TreeSong: Let me offer a suggestion for your kin in NY. First off, in the Spring when Costco starts advertising plants, delivered to your kin's door bareroot, let me respectfully submit the following suggestions: Tell her to buy all the "Carpet Roses" she can afford! Roughly, 6 for $50. delivered to her door. Red, Pink, Coral, Apple Blossom, Yellow, etc., They will bloom in only half-day or less sun, and bloom constantly from late June through to freezing! Put some down by that boxed tree! No sprays, no disease, nothing but beautiful blooms! Also, Costco offers re-blooming Azaleas and Rhodos. Walymart usually has some "Manderine Orange" Azaleas for around $10. ea., You can fill in annuals to match whatever your kin likes, but if your kin starts with my suggestions-great continuous blooming start!!
Name: Paula Benyei
NYC suburbs (Zone 6b)
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Turbosaurus
Oct 8, 2018 12:53 PM CST
All good ideas.
Tulips can be planted any time from late september till the ground freezes- you just want to get them in the ground when the buls are shipped/before they send up shoots. Make sure you bury them deep- 6" min.
Cabages can also go in the ground late september through Halloween and will provide color through December. They will tolerate some light frost w/o any trouble. They won't get through a week in the teens, but otherwise they're pretty hard core when it comes to cold. I have had plants that make it all the way through till the next spring, but by then they're pretty ugly- stringy stems pointing in wonky directions or laid over sideways- but they are tough as nails.
The plural of anecdote is not data.

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TreeSong
Oct 15, 2018 3:41 PM CST
@FrankMosher and @Turbosaurus, thank you for the great suggestions.

@FrankMosher:
1) Around when does Costco have those Carpet Roses? I'll set a reminder right for the date right now.
2) Do the Carpet Roses come back year after year, or must they be re-planted every spring?
3) About how many plants do you think would take to fill in the raised brick box around the front tree? (you are referring to the brick box around the front tree here, right: The thread "What to plant around the base of this tree to add color?" in Northeast Gardening forum - not one of the wooden bed boxes in the backyard, right?).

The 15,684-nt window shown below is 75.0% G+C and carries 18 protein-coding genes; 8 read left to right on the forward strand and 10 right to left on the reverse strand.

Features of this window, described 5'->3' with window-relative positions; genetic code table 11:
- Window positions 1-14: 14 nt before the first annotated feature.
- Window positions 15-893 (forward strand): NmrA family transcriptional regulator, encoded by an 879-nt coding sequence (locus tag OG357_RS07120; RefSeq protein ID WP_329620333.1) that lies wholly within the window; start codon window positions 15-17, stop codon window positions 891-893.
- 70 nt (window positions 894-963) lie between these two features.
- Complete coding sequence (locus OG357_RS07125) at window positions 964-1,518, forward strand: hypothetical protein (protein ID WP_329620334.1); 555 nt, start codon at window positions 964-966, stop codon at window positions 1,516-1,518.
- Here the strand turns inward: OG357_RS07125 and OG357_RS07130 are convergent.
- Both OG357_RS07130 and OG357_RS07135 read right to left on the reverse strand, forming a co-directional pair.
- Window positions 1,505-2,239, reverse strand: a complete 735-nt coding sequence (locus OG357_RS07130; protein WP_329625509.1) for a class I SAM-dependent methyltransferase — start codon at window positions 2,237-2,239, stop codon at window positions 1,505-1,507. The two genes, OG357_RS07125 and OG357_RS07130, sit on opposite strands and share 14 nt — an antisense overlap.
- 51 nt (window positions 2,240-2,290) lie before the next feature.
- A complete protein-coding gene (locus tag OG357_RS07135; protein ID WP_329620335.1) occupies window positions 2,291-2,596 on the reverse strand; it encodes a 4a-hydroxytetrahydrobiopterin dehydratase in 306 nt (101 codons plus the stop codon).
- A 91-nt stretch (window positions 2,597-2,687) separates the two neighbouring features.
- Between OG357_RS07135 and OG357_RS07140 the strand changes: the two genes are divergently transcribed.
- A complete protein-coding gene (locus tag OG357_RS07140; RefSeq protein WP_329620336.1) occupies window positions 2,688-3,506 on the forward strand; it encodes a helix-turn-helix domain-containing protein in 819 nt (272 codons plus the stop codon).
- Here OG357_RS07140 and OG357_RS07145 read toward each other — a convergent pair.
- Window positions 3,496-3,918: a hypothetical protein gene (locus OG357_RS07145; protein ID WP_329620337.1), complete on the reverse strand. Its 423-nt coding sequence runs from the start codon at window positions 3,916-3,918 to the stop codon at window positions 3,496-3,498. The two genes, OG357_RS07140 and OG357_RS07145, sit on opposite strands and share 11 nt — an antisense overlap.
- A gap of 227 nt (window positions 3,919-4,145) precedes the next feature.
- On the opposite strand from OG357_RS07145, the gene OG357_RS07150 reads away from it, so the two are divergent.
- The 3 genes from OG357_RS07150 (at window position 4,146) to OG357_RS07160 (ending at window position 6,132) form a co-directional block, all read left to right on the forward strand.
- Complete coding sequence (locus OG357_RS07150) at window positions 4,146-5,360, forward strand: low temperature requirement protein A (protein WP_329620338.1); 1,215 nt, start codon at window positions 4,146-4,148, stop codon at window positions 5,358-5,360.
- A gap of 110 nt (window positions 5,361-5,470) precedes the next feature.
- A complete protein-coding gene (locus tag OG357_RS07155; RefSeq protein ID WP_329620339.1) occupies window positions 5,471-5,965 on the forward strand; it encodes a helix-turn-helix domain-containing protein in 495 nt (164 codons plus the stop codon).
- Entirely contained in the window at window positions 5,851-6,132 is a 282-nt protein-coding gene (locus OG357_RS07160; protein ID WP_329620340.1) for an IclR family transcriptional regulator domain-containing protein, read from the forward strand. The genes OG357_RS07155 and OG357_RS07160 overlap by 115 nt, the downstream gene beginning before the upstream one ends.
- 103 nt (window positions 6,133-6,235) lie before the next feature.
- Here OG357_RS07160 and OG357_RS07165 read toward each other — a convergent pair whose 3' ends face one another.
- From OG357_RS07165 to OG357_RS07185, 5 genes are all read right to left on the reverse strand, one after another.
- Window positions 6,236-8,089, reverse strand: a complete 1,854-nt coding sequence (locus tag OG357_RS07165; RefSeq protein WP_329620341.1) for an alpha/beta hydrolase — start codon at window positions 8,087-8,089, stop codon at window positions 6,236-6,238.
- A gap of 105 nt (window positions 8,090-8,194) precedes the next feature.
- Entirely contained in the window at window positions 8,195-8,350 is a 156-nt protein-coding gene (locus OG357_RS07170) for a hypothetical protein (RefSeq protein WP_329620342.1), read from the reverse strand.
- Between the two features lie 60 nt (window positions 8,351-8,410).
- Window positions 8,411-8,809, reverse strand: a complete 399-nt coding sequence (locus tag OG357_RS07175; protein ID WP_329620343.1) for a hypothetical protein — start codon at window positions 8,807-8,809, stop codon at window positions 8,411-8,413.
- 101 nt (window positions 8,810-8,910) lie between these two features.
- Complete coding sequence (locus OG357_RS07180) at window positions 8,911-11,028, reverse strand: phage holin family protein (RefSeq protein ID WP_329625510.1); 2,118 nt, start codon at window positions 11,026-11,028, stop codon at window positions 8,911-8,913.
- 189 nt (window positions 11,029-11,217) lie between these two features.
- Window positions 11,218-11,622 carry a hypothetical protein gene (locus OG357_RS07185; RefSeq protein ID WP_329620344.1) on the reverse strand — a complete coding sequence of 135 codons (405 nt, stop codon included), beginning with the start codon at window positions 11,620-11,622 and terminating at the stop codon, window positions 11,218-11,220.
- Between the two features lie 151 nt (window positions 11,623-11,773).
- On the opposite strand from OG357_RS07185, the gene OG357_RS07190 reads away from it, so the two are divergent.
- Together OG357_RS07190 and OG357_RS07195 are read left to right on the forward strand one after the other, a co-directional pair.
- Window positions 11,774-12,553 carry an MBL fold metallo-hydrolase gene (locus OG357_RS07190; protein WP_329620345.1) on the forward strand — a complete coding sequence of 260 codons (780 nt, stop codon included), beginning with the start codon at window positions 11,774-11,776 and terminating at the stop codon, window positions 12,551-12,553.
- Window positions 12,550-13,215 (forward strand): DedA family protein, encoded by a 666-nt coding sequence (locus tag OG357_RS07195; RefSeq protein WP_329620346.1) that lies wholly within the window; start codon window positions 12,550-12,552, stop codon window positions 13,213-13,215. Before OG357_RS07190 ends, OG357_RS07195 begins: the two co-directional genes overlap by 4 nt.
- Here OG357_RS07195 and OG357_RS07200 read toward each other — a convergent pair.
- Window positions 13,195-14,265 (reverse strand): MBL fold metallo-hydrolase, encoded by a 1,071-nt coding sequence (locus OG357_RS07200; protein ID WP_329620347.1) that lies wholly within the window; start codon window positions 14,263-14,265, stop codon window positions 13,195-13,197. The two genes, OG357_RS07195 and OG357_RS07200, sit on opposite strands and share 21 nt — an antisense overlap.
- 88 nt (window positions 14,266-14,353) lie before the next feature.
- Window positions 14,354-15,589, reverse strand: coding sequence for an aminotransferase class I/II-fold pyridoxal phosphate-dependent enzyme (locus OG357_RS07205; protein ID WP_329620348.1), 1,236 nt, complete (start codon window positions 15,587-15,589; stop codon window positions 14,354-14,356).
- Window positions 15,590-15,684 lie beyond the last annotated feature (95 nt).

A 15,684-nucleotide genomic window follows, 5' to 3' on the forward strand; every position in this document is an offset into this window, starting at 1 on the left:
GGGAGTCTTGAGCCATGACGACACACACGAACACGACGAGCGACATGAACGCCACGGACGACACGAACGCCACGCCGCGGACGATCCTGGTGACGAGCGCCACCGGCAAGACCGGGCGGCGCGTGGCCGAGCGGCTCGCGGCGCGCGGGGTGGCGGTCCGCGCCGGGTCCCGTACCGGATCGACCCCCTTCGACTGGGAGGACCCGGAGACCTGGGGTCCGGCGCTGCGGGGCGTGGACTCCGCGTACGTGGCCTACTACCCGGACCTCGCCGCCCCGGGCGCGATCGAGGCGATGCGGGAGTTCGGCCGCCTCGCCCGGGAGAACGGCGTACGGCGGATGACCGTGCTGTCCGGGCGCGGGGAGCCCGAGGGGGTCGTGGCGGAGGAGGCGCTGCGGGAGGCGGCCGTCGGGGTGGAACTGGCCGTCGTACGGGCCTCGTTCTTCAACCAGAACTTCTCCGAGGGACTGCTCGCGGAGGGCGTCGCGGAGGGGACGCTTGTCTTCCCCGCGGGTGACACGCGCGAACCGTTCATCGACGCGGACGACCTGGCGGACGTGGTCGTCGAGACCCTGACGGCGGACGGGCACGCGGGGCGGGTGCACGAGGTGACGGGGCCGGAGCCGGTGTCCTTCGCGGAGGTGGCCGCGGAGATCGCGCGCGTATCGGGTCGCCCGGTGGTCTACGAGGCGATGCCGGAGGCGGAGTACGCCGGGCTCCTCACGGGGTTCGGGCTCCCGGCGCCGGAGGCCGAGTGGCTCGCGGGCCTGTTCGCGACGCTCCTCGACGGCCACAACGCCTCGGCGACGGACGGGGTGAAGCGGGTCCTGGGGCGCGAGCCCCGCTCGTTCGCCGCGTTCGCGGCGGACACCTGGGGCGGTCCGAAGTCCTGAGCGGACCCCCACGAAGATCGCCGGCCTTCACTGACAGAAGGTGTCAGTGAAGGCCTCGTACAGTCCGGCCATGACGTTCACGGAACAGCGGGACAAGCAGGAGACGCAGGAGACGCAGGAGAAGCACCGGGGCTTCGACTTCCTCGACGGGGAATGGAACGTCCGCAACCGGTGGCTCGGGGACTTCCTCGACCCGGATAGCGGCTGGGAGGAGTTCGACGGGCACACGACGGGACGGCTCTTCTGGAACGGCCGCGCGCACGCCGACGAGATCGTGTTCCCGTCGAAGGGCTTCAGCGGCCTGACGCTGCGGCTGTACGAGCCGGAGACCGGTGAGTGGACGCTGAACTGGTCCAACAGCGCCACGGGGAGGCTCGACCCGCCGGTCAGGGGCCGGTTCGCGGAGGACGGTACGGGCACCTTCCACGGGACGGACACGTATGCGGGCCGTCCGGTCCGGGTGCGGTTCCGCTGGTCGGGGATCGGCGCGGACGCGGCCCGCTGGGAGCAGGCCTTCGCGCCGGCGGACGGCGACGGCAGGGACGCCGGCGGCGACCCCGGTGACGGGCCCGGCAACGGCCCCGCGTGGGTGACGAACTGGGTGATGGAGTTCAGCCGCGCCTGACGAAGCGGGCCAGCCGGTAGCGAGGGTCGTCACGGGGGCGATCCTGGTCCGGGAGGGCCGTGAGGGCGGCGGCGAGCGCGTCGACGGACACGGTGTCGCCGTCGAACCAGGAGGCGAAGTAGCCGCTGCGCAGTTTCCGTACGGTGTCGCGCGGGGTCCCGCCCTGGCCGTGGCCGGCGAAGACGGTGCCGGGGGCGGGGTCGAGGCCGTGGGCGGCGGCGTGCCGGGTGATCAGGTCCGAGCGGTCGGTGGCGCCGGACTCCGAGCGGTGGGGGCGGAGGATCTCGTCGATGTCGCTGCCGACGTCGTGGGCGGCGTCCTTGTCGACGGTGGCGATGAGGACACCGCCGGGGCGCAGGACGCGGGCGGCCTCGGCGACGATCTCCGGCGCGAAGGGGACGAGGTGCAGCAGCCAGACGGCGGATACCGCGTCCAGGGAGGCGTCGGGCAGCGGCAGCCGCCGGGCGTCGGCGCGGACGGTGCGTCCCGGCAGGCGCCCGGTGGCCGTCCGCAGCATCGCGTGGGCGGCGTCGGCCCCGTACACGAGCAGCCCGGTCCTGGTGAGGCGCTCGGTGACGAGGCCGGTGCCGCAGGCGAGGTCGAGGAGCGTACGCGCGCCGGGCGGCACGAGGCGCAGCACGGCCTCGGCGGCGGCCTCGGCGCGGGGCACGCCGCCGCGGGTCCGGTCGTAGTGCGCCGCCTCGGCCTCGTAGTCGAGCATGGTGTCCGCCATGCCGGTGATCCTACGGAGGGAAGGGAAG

4) About how far apart do you plant the Carpet Roses?

@Turbosaurus, first time I planted tulips in NYC many years ago I did a thorough job with proper depth, bone meal and a layer of mulch on top. I mixed early, mid and late blooming tulips so the bloom lasted almost 2 months. Tulips came up for well over 10 years. I just can't remember how far apart to plant them - about how many inches apart would you say? Can you really cram the in there - like 2-3 in. apart?
[Last edited by TreeSong - Oct 15, 2018 3:43 PM (+)]
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TreeSong
Oct 15, 2018 3:58 PM CST
Have a bit of a dilemma with the low fence area on the Right side of the photo and drawing because we're getting conflicting advice from different garden centers.

Two garden centers are saying you can plant Emerald Green Arbor Vitae OR Green Giant Arbor Vitae in that area, with Emerald Green growing slower and thus providing cover more slowly, but being easier to handle long term with less trimming; and Green Giant growing much faster, but growing much taller and requiring more trimming long term.

The 3rd garden center is saying that the Green Giant will require too much room for roots - even more than 4 ft wide at the surface - and the Emerald Green might not have enough light (even though that area gets at over 5 hours sunlight in winter and more like 7-8 hours in summer. They are saying this based on photos not on in-person inspection.

Who is right?
Name: Paula Benyei
NYC suburbs (Zone 6b)
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Turbosaurus
Oct 15, 2018 8:39 PM CST
there isn't a lot of space. Have you thought about going vertical?
clematis (bloom late may through end of june) and trumpet vine? the fence is there already... you'll get little privacy, and blooms from may till August.
The plural of anecdote is not data.